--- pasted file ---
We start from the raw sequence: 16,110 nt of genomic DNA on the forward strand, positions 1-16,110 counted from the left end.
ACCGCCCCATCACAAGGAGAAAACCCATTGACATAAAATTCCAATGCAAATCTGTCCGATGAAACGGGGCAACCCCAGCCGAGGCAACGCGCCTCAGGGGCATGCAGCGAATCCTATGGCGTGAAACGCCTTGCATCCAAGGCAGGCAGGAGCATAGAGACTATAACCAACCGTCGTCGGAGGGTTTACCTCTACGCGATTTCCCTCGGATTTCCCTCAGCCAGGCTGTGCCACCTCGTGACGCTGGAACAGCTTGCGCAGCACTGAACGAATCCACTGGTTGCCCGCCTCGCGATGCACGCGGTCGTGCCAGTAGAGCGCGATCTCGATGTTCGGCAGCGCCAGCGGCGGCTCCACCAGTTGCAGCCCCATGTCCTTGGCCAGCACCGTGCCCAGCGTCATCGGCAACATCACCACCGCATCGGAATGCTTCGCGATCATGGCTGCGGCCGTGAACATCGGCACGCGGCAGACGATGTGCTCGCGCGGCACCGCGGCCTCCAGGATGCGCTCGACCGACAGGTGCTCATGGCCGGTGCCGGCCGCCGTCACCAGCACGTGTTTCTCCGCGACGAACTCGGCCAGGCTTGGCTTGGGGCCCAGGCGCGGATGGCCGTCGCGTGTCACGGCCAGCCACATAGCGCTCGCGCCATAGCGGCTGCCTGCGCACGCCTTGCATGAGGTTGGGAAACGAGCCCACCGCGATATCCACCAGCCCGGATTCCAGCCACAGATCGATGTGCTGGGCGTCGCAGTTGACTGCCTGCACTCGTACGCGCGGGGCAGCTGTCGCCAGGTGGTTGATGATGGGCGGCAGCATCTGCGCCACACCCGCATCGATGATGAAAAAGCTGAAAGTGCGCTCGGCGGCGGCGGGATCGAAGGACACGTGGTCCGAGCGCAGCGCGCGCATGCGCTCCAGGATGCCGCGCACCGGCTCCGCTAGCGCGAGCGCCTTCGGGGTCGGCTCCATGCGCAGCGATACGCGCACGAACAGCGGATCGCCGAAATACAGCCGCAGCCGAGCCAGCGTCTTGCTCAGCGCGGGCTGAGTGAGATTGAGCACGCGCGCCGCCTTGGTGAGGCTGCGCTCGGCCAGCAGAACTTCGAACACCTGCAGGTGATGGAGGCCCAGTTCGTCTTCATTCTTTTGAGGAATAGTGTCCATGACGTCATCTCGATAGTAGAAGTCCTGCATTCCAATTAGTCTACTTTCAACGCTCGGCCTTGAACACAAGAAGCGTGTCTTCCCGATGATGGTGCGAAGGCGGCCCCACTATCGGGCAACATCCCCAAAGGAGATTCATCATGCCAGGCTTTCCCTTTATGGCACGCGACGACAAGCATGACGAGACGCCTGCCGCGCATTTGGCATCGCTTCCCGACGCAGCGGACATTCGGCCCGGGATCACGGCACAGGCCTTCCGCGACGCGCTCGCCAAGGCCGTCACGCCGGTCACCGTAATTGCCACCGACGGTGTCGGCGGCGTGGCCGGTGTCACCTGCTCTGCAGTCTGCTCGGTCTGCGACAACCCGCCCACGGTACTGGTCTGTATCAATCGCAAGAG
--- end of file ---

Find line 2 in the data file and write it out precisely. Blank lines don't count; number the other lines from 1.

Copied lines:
ACCGCCCCATCACAAGGAGAAAACCCATTGACATAAAATTCCAATGCAAATCTGTCCGATGAAACGGGGCAACCCCAGCCGAGGCAACGCGCCTCAGGGGCATGCAGCGAATCCTATGGCGTGAAACGCCTTGCATCCAAGGCAGGCAGGAGCATAGAGACTATAACCAACCGTCGTCGGAGGGTTTACCTCTACGCGATTTCCCTCGGATTTCCCTCAGCCAGGCTGTGCCACCTCGTGACGCTGGAACAGCTTGCGCAGCACTGAACGAATCCACTGGTTGCCCGCCTCGCGATGCACGCGGTCGTGCCAGTAGAGCGCGATCTCGATGTTCGGCAGCGCCAGCGGCGGCTCCACCAGTTGCAGCCCCATGTCCTTGGCCAGCACCGTGCCCAGCGTCATCGGCAACATCACCACCGCATCGGAATGCTTCGCGATCATGGCTGCGGCCGTGAACATCGGCACGCGGCAGACGATGTGCTCGCGCGGCACCGCGGCCTCCAGGATGCGCTCGACCGACAGGTGCTCATGGCCGGTGCCGGCCGCCGTCACCAGCACGTGTTTCTCCGCGACGAACTCGGCCAGGCTTGGCTTGGGGCCCAGGCGCGGATGGCCGTCGCGTGTCACGGCCAGCCACATAGCGCTCGCGCCATAGCGGCTGCCTGCGCACGCCTTGCATGAGGTTGGGAAACGAGCCCACCGCGATATCCACCAGCCCGGATTCCAGCCACAGATCGATGTGCTGGGCGTCGCAGTTGACTGCCTGCACTCGTACGCGCGGGGCAGCTGTCGCCAGGTGGTTGATGATGGGCGGCAGCATCTGCGCCACACCCGCATCGATGATGAAAAAGCTGAAAGTGCGCTCGGCGGCGGCGGGATCGAAGGACACGTGGTCCGAGCGCAGCGCGCGCATGCGCTCCAGGATGCCGCGCACCGGCTCCGCTAGCGCGAGCGCCTTCGGGGTCGGCTCCATGCGCAGCGATACGCGCACGAACAGCGGATCGCCGAAATACAGCCGCAGCCGAGCCAGCGTCTTGCTCAGCGCGGGCTGAGTGAGATTGAGCACGCGCGCCGCCTTGGTGAGGCTGCGCTCGGCCAGCAGAACTTCGAACACCTGCAGGTGATGGAGGCCCAGTTCGTCTTCATTCTTTTGAGGAATAGTGTCCATGACGTCATCTCGATAGTAGAAGTCCTGCATTCCAATTAGTCTACTTTCAACGCTCGGCCTTGAACACAAGAAGCGTGTCTTCCCGATGATGGTGCGAAGGCGGCCCCACTATCGGGCAACATCCCCAAAGGAGATTCATCATGCCAGGCTTTCCCTTTATGGCACGCGACGACAAGCATGACGAGACGCCTGCCGCGCATTTGGCATCGCTTCCCGACGCAGCGGACATTCGGCCCGGGATCACGGCACAGGCCTTCCGCGACGCGCTCGCCAAGGCCGTCACGCCGGTCACCGTAATTGCCACCGACGGTGTCGGCGGCGTGGCCGGTGTCACCTGCTCTGCAGTCTGCTCGGTCTGCGACAACCCGCCCACGGTACTGGTCTGTATCAATCGCAAGAG